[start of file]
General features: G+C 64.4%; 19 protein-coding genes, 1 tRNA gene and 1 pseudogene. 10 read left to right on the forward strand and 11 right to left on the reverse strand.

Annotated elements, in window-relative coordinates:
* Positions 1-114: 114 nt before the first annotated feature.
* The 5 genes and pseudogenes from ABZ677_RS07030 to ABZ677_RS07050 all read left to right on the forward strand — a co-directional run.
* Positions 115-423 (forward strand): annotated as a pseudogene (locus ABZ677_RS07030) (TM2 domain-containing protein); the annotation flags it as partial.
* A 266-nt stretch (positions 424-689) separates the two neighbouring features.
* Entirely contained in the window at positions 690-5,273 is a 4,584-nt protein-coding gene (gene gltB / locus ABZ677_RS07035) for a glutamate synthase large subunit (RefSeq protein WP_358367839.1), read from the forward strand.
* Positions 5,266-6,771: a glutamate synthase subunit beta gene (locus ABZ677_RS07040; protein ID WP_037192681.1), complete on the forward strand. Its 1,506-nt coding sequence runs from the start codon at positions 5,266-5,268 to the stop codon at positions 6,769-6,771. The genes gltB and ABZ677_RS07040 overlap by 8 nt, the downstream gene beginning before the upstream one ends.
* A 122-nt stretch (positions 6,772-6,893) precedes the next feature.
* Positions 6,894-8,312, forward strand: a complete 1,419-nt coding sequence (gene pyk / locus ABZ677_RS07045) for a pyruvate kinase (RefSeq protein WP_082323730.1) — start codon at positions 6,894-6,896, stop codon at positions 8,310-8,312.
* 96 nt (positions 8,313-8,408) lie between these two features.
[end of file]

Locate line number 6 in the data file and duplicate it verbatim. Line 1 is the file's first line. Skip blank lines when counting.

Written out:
* A 266-nt stretch (positions 424-689) separates the two neighbouring features.